A bit for Father’s Day

Originally published in the Tampa Bay edition of Creative Loafing.

When I was 8 years old, my father moved the family from Montgomery, Alabama, where he was stationed at Gunter Air Force Base, to Homestead, where he’d been assigned to the AFB there. (If you’ve heard of Homestead, it’s likely due to its being demolished by Hurricane Andrew in ’92 — it’s now an Air Reserve Base.) During our very first night in our new house in the Miami suburb of Perrine, someone broke into our RV. Welcome to South Florida!

Not long after that, Pop’s father, Papa Jack, came down to visit the family. Pop had spent much of his young life fishing the freshwater lakes of rural Arkansas with Papa Jack, so he decided that we three generations of Harrell men should spend a day acquainting ourselves with Florida’s famous saltwater angling. He borrowed a little metal flat-bottomed johnboat and electric trolling motor from an Air Force buddy, and that weekend, the three of us headed down to where the mainland ended and the keys began, stopping at the side of the road by a little waterway colloquially known as Jewfish Creek and putting the boat in the water by hand.

Cruising silently through the shady tunnels created by overarching mangrove branches, I experienced a world I never knew existed. Seabirds alighted in the trees and giant barracuda floated ominously motionless in the warm, clear water while pinfish darted between the chunks of oyster bed that littered the creek’s bottom.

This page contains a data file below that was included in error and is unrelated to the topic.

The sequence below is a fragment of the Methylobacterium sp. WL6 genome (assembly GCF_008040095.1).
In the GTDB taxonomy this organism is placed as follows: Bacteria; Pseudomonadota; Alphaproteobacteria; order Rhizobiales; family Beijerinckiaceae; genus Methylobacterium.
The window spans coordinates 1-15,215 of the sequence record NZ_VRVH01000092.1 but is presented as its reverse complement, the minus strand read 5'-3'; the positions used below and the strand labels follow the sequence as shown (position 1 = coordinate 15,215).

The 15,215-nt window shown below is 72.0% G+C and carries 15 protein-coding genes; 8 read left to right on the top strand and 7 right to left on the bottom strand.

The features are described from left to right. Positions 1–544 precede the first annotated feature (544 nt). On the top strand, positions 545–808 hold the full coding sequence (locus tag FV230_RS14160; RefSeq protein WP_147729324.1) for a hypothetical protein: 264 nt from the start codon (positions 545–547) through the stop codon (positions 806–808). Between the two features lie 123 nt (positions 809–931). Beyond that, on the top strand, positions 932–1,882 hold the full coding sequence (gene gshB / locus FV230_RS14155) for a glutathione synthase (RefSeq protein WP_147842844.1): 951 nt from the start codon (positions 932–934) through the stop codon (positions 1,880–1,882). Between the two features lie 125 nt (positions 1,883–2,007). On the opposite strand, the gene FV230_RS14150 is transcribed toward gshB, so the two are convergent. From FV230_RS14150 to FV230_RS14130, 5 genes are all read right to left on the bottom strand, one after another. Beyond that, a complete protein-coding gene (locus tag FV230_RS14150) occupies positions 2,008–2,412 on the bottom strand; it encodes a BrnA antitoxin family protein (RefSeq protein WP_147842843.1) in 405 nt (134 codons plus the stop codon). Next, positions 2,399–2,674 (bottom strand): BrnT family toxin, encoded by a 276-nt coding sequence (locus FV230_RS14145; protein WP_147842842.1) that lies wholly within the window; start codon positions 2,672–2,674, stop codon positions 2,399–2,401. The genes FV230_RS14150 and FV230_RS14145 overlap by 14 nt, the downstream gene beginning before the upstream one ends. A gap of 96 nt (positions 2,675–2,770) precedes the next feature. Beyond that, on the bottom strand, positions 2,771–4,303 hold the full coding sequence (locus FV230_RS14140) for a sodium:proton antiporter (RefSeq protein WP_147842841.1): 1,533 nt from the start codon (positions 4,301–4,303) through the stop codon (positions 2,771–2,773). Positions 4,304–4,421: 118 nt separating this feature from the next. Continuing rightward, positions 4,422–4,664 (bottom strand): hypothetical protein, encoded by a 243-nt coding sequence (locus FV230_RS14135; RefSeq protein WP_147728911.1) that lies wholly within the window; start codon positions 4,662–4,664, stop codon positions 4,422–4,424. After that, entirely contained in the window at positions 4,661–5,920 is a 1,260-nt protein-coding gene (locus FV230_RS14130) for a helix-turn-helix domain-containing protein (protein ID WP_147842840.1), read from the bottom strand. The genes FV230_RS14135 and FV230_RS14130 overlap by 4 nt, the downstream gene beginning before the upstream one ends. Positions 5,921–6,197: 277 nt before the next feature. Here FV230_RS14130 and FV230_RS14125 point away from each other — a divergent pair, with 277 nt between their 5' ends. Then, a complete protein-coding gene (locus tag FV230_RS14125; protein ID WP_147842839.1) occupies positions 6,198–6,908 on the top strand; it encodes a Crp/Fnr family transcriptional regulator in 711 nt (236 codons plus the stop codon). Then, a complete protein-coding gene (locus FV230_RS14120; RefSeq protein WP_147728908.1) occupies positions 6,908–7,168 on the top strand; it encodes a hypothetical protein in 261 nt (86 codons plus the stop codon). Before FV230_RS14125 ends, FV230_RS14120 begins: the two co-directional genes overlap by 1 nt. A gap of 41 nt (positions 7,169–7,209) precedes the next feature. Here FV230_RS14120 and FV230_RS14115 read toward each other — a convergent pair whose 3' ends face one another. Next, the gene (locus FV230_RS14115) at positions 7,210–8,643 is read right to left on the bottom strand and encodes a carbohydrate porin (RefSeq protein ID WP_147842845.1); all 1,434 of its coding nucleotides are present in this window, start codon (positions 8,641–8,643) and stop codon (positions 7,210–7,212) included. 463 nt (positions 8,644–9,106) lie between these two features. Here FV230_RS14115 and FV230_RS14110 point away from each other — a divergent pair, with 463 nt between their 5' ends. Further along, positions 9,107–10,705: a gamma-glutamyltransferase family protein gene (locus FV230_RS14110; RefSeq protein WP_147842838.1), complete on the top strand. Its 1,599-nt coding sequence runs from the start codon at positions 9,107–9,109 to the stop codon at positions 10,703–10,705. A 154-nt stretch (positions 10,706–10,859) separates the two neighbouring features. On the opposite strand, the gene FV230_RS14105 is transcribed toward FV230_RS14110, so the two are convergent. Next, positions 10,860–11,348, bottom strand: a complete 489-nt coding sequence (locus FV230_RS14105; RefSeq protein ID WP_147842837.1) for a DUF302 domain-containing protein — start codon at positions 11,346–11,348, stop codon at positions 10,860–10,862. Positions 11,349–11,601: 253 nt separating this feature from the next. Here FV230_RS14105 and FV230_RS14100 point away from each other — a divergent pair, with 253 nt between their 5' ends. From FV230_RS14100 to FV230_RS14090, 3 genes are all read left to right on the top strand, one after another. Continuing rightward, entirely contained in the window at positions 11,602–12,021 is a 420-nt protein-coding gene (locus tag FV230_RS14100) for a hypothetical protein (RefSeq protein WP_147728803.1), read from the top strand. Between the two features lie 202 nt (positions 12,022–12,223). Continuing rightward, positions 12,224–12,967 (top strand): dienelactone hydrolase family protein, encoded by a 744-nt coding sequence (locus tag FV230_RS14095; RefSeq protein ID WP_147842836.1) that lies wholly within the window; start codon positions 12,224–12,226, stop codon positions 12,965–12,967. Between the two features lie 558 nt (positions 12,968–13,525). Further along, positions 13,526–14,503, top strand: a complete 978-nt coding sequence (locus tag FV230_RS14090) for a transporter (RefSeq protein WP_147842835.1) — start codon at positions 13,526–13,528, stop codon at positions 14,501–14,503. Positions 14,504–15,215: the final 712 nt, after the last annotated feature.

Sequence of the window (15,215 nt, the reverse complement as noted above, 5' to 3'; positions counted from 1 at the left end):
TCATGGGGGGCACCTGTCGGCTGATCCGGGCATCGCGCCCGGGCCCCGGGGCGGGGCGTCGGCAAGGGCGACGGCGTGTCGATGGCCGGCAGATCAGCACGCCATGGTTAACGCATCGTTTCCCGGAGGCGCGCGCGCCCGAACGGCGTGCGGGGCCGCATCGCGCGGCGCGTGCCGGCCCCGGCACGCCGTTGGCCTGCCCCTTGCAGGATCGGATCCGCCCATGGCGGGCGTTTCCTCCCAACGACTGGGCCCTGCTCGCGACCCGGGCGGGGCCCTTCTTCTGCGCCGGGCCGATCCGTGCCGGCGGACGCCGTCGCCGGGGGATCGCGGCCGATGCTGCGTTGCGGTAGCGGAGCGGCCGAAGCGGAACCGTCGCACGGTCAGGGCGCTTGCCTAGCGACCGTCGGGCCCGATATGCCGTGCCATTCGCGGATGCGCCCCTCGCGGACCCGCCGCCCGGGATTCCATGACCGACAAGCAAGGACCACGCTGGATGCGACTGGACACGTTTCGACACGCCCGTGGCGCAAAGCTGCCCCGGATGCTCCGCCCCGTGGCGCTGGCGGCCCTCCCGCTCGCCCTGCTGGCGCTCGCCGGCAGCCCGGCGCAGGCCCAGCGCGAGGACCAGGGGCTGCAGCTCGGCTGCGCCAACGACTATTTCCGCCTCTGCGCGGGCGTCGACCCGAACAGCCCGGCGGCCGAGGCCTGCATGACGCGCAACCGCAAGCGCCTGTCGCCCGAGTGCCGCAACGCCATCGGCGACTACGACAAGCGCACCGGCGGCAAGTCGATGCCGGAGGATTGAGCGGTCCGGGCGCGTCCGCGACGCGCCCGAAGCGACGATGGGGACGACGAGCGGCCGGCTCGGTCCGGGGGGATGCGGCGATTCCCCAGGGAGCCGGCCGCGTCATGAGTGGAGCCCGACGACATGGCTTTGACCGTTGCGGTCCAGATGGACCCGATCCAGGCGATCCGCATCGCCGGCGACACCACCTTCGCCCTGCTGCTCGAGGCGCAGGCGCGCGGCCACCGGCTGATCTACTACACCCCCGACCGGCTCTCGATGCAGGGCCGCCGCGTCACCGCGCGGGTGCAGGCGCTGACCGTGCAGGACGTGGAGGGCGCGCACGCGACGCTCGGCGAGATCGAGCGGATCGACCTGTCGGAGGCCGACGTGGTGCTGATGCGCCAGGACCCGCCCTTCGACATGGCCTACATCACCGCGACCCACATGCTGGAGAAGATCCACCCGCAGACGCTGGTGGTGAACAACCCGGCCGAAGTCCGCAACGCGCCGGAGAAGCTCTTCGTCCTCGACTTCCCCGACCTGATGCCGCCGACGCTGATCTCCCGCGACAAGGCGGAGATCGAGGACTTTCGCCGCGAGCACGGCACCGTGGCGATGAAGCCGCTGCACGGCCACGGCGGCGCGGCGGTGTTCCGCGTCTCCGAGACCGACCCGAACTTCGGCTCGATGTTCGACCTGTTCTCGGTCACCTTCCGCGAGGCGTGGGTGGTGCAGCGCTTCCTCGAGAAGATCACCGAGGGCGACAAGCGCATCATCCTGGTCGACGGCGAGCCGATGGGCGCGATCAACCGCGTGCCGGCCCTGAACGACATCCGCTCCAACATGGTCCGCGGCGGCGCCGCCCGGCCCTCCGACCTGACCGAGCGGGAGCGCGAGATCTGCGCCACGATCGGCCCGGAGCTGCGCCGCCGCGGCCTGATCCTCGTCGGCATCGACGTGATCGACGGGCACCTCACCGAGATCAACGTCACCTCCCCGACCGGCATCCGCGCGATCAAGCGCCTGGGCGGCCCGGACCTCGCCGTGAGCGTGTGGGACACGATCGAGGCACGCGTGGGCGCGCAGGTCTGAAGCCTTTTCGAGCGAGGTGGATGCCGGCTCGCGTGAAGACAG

I was terrified every time the boat drifted too close to the tangles of mangrove roots on either side — I could see little crabs and chitinous bugs scuttling along the branches, and knew I’d be asked to reach out and push off of that ropy mess of alien life. 

More than anything, though, I was excited. I’d wandered Virginia beaches, Utah mountainsides and tame suburban forests, but never before encountered wildness like that. Floating on the same water sharks swam in! Under a canopy of exotic foliage! In a tiny boat!

Plus, I was one of the guys that day. I listened to Papa Jack quietly tell stories about my Pop as a kid while he baited my hook, his steady anecdotes broken by the thrill of a bent fishing rod or the splash of a hooked fish.

We caught mangrove and young yellowtail snapper, grunts and croakers, ladyfish. Not exactly bonefish or bruiser snook or tarpon, but they kept us busy all day. Papa Jack even caught a nice, hard-fighting jack crevalle, which he landed in the style of his beloved largemouth and smallmouth bass, by slipping his thumb into its mouth and lifting it by its lower jaw — unaware that jack crevalle possess a wicked set of teeth. He bled quite a bit.

For my part, I caught the Florida saltwater fishing bug, and have had it ever since. I’ve since fished lakes and rivers from Texas to Spain, and it’s always a blast, but there’s nothing quite like wading a Pinellas shoreline or paddling a canoe across some Tampa Bay flats or drifting shark baits behind a boat in the Skyway shipping channel in the small hours of the morning — whether I’m catching anything or not. 

Because the fishing part is only part of a bigger experience. When you take a kid fishing at a young age, more often than not, what they really fall in love with is the great outdoors, and the feeling of being in it, a part of it. And that love and respect can last a lifetime.

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